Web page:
Rathbun’s attorney sent a second letter and attached executed checks to buy out Bramble and Parks’ shares in KRS, Krog Bar and SteakBar, the complaint said. The check amounts were “significantly below the fair market value of these entities,” it said.
Bramble was issued a check for $513,312 and Parks one for $193,941 “which purported to represent Bramble’s and Parks’ capital account balances and their share of the 2017 profits generated by those entities,” the complaint said.
Rathbun “also executed what Rathbun claimed to be assignments of interests on behalf of Bramble and Parks indicating that Bramble and Parks had transferred their shares in KRS, Krog Bar, and SteakBar to Rathbun,” it said.
“Rathbun had no right under the Companies’ operating agreements to purchase Bramble and Parks’ shares in the Companies. Alternatively, Rathbun violated the procedures set forth in each operating agreement for purchasing another members’ shares.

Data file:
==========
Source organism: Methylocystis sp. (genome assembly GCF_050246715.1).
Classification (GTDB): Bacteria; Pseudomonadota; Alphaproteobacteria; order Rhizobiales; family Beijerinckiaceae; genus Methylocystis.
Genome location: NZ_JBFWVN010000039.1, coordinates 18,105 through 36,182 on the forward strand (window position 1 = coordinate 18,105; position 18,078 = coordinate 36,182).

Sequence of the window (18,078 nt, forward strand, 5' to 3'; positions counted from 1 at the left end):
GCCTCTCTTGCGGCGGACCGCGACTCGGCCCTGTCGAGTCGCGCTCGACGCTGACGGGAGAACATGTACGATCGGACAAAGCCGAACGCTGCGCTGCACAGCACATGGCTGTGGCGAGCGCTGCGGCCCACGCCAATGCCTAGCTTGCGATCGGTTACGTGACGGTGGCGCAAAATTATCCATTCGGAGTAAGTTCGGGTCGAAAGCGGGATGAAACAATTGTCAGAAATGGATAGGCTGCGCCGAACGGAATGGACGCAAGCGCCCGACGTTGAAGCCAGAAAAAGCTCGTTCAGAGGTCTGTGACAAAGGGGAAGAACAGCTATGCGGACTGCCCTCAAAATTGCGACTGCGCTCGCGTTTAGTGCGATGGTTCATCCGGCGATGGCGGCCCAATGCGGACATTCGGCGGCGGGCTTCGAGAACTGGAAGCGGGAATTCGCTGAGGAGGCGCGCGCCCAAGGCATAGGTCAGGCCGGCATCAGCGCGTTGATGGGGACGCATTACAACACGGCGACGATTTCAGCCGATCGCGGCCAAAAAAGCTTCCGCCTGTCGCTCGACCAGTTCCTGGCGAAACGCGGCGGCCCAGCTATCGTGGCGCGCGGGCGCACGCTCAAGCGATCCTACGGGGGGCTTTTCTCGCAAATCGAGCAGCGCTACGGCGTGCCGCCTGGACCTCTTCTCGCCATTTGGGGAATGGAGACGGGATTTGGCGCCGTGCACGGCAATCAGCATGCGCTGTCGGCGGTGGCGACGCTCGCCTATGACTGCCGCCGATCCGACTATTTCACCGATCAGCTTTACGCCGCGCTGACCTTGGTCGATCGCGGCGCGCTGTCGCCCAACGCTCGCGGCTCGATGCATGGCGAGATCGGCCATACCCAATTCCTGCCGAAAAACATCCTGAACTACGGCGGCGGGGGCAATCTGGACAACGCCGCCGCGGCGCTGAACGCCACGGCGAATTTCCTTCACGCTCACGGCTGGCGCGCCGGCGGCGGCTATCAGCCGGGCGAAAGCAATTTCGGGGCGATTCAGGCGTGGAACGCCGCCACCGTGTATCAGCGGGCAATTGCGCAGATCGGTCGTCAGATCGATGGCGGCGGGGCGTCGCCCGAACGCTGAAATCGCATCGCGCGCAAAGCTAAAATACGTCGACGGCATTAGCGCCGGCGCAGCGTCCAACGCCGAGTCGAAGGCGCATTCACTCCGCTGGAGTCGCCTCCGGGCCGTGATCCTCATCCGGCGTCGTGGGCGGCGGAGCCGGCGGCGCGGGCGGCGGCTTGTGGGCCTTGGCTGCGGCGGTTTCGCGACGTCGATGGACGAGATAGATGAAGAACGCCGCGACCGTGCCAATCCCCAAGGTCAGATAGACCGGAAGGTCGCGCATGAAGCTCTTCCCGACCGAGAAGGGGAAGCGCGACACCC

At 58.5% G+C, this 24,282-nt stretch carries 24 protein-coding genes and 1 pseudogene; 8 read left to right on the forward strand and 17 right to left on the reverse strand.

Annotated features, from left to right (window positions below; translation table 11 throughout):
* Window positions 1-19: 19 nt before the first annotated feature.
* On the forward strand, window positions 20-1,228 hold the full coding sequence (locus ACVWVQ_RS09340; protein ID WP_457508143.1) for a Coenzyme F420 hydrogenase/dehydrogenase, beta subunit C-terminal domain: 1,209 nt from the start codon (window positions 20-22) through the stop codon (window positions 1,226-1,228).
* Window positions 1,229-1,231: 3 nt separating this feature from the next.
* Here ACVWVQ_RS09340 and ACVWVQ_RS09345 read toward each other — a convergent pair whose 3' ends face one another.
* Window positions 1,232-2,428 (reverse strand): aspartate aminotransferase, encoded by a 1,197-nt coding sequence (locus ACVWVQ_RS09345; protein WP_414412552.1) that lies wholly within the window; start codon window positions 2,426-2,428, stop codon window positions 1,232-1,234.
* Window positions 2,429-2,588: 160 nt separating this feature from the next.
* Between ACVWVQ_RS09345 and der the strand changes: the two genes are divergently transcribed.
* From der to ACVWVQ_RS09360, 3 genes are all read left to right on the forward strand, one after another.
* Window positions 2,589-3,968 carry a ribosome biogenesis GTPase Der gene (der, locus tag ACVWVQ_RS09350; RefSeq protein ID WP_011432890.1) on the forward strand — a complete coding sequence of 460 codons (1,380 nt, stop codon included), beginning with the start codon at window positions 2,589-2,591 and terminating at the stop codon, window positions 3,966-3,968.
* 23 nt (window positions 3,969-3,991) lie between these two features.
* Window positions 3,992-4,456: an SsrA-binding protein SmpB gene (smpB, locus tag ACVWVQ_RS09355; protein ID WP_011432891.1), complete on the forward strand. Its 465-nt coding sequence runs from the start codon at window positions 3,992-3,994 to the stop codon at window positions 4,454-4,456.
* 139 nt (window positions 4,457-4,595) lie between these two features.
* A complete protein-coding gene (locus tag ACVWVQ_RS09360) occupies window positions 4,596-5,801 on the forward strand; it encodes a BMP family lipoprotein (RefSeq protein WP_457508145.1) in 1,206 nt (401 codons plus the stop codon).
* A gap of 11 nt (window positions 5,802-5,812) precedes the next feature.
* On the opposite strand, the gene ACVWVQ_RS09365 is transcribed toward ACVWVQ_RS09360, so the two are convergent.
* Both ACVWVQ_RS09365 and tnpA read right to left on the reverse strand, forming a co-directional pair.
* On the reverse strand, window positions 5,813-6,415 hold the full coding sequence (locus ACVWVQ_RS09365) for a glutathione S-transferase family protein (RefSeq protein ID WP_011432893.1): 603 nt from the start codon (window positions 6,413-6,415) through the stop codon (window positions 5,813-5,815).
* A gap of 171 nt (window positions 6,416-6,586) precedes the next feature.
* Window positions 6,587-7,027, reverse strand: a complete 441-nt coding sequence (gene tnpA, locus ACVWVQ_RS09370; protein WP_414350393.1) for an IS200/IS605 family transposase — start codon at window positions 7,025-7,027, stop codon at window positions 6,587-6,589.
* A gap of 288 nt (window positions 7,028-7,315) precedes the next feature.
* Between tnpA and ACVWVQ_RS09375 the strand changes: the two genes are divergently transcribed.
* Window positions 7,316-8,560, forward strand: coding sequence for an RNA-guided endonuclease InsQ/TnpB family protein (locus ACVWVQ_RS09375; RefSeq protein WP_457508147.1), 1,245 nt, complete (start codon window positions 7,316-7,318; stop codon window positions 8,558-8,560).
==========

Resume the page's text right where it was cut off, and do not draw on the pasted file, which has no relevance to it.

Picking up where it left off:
Accordingly, Rathbun’s “assignments of interest” on behalf of Bramble and Parks transferring Bramble and Parks’ interests in the Companies to Rathbun are void, and Bramble and Parks remain members and owners in each of the Companies.”
Rathbun’s attorney, George Menden, founding partner of MendenFreiman LLP, said he helped draft the operating agreements for the restaurant companies. He had not seen the complaint and did not know the status of the litigation.
Bramble took himself off of the company payroll, Menden said. Ending active employment with the company was the event that triggered the buyout, he said.
The intent of the operating agreement between the three partners was that they would be on the job every day doing the work to operate the restaurants, he said.
“We have followed the exact formula outlined at the time they came together and formed the companies that operate these restaurants,” Menden said. “It appears now they are unhappy with the agreements established at outset of their partnership.
“We are not quite sure why they are unhappy. We followed agreements they originally entered into,” he said.